New movie set in Belfast to have ‘no clichés about the troubles’

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A new movie that began shooting in Belfast today is thought to be the first of its kind, as it will not have “any auld shite about the troubles”.

“It’s a romantic comedy,” said the film’s director Francis Ford Cortina, “but in an unusual twist for a movie about here, both of of the star crossed lovers will be the same religion. In fact their religion never gets mentioned at all, and we haven’t given them stereotypical names like Billy or Sinéad, we’ve just called them Dave and Sharon.”

Hollywood hunk Gloss Damon, who plays Dave, told us it was a very unusual role for a Belfast movie. “Aye I don’t play an on-the-run IRA man, or a reformed IRA man, or a disgraced rogue IRA man who has fallen for a retired RUC man’s daughter who has joined the UVF. In fact I just play a bog standard civil servant who processes grant applications at the Department of Agriculture, one who doesn’t have a dark past or anything.”

His co-star Sandra Bollock says she’s very much looking forward to filming in Belfast, even if she doesn’t get to pretend to live in a house with a mural of King Billy on the gable. “My character lives in a nice semi in Ballyhack and works in Lidl,” she says, “she doesn’t really care about religion and stuff and just tries to get on with shit. Her da isn’t a paramilitary or anything, he’s a painter and decorator who sometimes does a bit of work cash in hand.”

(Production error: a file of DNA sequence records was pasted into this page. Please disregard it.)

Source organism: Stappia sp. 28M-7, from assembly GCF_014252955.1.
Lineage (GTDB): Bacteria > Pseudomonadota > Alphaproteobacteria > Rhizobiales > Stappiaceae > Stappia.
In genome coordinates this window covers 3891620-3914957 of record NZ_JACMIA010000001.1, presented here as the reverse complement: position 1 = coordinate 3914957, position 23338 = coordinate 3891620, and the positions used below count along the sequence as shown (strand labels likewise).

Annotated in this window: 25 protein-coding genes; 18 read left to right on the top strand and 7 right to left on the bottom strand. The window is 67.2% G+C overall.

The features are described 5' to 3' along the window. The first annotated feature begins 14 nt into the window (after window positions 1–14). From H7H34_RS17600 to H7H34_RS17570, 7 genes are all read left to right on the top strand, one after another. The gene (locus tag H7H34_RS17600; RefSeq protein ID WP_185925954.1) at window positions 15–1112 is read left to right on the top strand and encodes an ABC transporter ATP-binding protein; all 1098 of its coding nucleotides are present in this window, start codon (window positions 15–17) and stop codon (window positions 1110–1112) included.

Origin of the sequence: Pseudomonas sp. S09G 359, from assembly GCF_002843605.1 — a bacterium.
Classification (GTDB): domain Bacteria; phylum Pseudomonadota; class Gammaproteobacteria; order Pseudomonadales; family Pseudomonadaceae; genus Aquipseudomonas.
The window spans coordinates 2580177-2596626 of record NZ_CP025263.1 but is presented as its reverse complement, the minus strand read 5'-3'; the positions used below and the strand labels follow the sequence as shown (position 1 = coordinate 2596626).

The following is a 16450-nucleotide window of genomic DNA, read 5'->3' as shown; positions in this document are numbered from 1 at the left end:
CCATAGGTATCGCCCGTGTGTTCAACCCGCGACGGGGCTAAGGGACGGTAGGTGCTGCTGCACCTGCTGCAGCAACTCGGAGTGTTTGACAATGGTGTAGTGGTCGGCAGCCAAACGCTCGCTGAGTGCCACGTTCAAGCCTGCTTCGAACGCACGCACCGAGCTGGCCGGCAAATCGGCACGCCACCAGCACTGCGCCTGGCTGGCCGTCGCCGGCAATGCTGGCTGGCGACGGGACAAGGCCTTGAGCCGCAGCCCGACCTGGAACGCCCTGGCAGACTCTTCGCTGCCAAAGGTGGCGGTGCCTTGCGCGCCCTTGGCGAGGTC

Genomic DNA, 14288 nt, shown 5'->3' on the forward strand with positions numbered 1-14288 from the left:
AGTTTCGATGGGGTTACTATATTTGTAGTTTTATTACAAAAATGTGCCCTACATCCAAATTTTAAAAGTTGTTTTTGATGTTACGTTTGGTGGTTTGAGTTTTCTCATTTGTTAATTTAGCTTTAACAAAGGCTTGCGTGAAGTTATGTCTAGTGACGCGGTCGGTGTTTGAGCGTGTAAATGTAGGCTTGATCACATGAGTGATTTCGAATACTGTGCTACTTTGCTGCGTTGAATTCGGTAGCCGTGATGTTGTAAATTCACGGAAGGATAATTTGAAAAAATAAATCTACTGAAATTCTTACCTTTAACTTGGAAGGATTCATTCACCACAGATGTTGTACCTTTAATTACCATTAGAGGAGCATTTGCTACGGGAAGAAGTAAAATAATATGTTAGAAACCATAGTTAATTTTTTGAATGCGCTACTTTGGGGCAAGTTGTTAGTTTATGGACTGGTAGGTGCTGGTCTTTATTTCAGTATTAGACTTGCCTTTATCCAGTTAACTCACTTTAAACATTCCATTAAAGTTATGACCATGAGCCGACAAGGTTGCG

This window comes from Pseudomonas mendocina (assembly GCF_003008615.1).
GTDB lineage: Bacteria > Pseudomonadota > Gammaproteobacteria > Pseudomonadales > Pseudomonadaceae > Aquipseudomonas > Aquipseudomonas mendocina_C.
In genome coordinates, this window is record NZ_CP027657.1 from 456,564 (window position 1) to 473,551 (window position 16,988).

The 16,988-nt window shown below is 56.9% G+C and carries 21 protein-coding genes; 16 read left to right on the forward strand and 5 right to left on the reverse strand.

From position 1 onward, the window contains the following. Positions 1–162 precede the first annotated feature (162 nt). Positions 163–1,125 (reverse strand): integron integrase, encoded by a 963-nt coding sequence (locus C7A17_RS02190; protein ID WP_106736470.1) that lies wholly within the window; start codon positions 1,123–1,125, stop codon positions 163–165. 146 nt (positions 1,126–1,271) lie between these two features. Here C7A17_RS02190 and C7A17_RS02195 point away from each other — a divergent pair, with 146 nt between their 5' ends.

The two American stars have really been getting into the swing of Northern Ireland life, says Sandra. “We’ve both been living on pastie suppers and brown lemonade for the last three weeks to get into our roles and we’ve worked hard to get the accents right. I’ve been watching BBC Newsline to learn how to talk like Donna Traynor and Gloss reckons he’s got Julian Simmons off to an T. We can both do ‘situation’ like proper Belfast folk and I can even say Lidl correctly.”

“It’s pronounced Lidl,” she explained

The film itself won’t have any haunting Irish music and no one will get shot, says Cortina. “It’s a light hearted comedy, mostly,” he revealed, “with a bit of added dramatic tension when Dave tries to sign up for a cycle to work scheme at the office.”

We asked him what the movie was called but he couldn’t remember.

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